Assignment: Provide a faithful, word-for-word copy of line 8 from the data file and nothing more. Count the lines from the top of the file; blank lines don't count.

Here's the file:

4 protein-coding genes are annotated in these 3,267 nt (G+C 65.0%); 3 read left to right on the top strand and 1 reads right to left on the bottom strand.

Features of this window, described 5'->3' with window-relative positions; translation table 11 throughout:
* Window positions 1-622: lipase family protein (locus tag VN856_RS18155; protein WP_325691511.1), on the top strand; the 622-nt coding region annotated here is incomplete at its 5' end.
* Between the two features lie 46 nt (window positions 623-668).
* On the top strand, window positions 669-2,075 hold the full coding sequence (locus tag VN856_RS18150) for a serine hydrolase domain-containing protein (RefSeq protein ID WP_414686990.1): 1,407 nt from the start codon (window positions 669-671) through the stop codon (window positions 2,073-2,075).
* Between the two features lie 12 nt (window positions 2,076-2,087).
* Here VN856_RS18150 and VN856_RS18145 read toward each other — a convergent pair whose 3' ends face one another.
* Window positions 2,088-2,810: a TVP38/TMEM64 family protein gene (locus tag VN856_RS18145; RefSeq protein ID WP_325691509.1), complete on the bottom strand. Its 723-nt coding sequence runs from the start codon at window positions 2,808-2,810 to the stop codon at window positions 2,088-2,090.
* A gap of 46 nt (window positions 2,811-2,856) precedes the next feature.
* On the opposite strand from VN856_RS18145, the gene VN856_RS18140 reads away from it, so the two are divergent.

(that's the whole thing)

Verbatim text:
* Window positions 2,088-2,810: a TVP38/TMEM64 family protein gene (locus tag VN856_RS18145; RefSeq protein ID WP_325691509.1), complete on the bottom strand. Its 723-nt coding sequence runs from the start codon at window positions 2,808-2,810 to the stop codon at window positions 2,088-2,090.